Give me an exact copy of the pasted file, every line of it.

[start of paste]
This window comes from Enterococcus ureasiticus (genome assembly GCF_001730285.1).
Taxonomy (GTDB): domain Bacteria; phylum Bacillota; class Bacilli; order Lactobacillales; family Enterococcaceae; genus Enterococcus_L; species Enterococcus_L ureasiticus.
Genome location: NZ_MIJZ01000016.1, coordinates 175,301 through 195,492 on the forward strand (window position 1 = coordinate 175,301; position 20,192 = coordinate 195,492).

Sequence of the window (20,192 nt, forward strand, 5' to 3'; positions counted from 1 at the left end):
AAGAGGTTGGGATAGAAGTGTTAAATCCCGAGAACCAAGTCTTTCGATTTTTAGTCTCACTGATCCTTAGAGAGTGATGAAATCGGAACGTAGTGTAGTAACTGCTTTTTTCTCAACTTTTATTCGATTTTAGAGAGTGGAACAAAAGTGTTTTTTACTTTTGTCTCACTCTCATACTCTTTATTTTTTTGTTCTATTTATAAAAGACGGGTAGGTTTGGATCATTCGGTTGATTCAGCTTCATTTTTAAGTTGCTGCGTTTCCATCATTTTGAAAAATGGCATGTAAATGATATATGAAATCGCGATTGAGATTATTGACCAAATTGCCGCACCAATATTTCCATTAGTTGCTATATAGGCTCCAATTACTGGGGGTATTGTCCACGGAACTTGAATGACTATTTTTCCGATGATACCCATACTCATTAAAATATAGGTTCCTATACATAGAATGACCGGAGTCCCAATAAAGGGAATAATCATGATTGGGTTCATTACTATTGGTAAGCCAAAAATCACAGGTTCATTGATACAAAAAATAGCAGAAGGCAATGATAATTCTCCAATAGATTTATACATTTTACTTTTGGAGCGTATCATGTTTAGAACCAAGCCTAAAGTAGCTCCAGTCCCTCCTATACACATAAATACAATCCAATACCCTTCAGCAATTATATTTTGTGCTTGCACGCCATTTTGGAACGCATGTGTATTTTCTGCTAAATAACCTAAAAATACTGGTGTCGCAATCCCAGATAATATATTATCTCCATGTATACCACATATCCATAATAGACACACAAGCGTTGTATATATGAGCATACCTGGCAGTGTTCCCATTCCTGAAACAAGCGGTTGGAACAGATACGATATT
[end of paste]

This window comes from Enterococcus ureasiticus (genome assembly GCF_001730285.1).
Taxonomy (GTDB): domain Bacteria; phylum Bacillota; class Bacilli; order Lactobacillales; family Enterococcaceae; genus Enterococcus_L; species Enterococcus_L ureasiticus.
Genome location: NZ_MIJZ01000016.1, coordinates 175,301 through 195,492 on the forward strand (window position 1 = coordinate 175,301; position 20,192 = coordinate 195,492).

Sequence of the window (20,192 nt, forward strand, 5' to 3'; positions counted from 1 at the left end):
AAGAGGTTGGGATAGAAGTGTTAAATCCCGAGAACCAAGTCTTTCGATTTTTAGTCTCACTGATCCTTAGAGAGTGATGAAATCGGAACGTAGTGTAGTAACTGCTTTTTTCTCAACTTTTATTCGATTTTAGAGAGTGGAACAAAAGTGTTTTTTACTTTTGTCTCACTCTCATACTCTTTATTTTTTTGTTCTATTTATAAAAGACGGGTAGGTTTGGATCATTCGGTTGATTCAGCTTCATTTTTAAGTTGCTGCGTTTCCATCATTTTGAAAAATGGCATGTAAATGATATATGAAATCGCGATTGAGATTATTGACCAAATTGCCGCACCAATATTTCCATTAGTTGCTATATAGGCTCCAATTACTGGGGGTATTGTCCACGGAACTTGAATGACTATTTTTCCGATGATACCCATACTCATTAAAATATAGGTTCCTATACATAGAATGACCGGAGTCCCAATAAAGGGAATAATCATGATTGGGTTCATTACTATTGGTAAGCCAAAAATCACAGGTTCATTGATACAAAAAATAGCAGAAGGCAATGATAATTCTCCAATAGATTTATACATTTTACTTTTGGAGCGTATCATGTTTAGAACCAAGCCTAAAGTAGCTCCAGTCCCTCCTATACACATAAATACAATCCAATACCCTTCAGCAATTATATTTTGTGCTTGCACGCCATTTTGGAACGCATGTGTATTTTCTGCTAAATAACCTAAAAATACTGGTGTCGCAATCCCAGATAATATATTATCTCCATGTATACCACATATCCATAATAGACACACAAGCGTTGTATATATGAGCATACCTGGCAGTGTTCCCATTCCTGAAACAAGCGGTTGGAACAGATACGATATT